Tracking the Impact of Climate Change on Marine Animals

A woman wearing a yellow jacket and red life vest looking forward off the bow of a boat toward rocky shoreline.

This is the eighth in a series of posts by Associate Curator of Invertebrate Zoology Janet R. Voight as she heads out on an expedition to Norway. There, she and colleagues will look for a wood-boring clam, Xylophaga dorsalis, to study its, well, poo. Read the first post and stay tuned for upcoming posts to find out what they discover.

Climate change is the basis of this expedition: we are setting out to learn more about the clam Xylophaga dorsalis in Norway before it spreads. It has the potential to become an invasive species in the Arctic, which we hypothesize is a pristine habitat. In an earlier post, I mentioned Professor Torleiv Brattegard, who has recorded collections of marine animals in Norway throughout his career and has earlier records that we’re able to refer to. These show that Xylophaga dorsalis was collected here in the 1950s, and we know it was present about 300 miles north in the 1970s. That is critical information to me, but I’m rather focused (who else do you know who is into wood-boring clams?).  

In 2011, Prof. Brattegard and a colleague published a list of 1,600 benthic Norway species and their distributions from 1997 to 2010. They reported that 100 species from more temperate areas had moved in, and 565 species from southern areas moved at least 750 km, or over 465 miles, north. The list is not necessarily definitive—the authors aren’t trying to say that they know everything about all the animals in the sea—but there appears to be a clear signal that we need to pay attention to this.  

Only with long-term monitoring, accurate species identifications, and comparisons over fairly long timescales can such subtle impacts of climate change be seen in the marine realm. The effort (and years) it takes to generate such a list, however, are not only unsung, but the effort may even be derided as unproductive in today’s increasingly competitive scientific milieu. When it does pay off, it may come too late. But it does identify what to look for as potential indicators of faunal change farther north. Ideally, it will encourage other researchers to check their own records or their specimens that have accurate locality data and collection dates, such as those in museum collections. Professor Brattegard’s list of occurrences is a set of 665 hypotheses, one for each species with a reported change in its range. Other scientists may test each hypothesis; testing hypotheses is critical to science.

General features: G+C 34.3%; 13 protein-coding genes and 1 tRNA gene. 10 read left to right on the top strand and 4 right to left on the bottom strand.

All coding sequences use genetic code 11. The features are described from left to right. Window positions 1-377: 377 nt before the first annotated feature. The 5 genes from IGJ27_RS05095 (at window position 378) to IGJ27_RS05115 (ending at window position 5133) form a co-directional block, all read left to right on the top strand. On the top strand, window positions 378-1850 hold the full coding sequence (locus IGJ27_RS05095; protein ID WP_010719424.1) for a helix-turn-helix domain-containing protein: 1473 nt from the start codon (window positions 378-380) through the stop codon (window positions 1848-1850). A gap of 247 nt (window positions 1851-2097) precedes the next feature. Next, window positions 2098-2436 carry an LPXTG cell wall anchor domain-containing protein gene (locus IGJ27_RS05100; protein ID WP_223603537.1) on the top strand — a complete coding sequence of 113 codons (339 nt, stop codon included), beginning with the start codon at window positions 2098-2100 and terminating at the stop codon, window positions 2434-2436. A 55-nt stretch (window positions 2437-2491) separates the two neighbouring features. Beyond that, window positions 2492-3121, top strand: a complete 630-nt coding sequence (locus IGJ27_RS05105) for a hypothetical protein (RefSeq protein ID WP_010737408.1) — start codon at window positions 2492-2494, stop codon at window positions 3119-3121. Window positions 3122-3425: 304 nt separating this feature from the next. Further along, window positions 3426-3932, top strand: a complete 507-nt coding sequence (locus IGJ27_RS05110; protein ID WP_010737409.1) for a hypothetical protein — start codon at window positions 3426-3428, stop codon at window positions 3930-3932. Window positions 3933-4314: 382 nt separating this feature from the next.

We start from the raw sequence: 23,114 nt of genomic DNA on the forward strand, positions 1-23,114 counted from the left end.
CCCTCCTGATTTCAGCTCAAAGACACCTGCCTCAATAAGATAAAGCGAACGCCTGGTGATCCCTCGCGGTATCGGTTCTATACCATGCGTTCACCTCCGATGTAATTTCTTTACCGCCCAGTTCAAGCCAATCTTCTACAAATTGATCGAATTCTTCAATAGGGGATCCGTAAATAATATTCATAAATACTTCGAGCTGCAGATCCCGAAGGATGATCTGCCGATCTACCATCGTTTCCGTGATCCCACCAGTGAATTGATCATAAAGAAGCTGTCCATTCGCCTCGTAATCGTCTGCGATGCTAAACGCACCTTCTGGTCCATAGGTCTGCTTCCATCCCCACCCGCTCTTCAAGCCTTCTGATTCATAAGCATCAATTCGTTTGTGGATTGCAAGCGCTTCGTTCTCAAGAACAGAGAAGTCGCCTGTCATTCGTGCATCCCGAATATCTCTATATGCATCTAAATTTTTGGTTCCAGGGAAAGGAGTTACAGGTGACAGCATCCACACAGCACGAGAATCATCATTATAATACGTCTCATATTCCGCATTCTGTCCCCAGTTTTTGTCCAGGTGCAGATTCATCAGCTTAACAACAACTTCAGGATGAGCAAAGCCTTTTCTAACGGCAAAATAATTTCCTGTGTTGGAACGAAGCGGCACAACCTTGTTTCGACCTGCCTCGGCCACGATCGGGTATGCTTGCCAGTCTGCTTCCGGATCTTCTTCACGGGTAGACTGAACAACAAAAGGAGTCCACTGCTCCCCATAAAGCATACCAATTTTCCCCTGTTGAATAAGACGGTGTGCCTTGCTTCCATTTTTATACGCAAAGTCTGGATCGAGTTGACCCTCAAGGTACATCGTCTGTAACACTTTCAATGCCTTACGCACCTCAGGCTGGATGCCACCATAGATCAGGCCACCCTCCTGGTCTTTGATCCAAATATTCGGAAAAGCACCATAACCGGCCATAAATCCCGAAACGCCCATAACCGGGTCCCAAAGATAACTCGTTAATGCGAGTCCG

On this trip, we’re trying to test the hypothesis of increasing range of wood-borers by collecting wood that has been cast up on the shore or wedged between rocks in the intertidal. We don’t know if our target species will be here, but I know they have been recorded from the intertidal zone in Britain. No one is apt to have looked here. Finding wood borers takes dedicated effort. One has to WANT to find them, since they bore into solid wood that remains hard, even after the borers have made Swiss cheese out of parts of it. What will we find after days of hiking over unstable rocks and carrying water-logged wood back to the marine station, then beating it with a chisel and mallet?

Read on in Part 9: Chisels, Hammers, and Science: Woodworking for Clams

Funding for this project was provided by the Robert A. Pritzker Center for Meteoritics and Polar Studies established by a grant from the Tawani Foundation.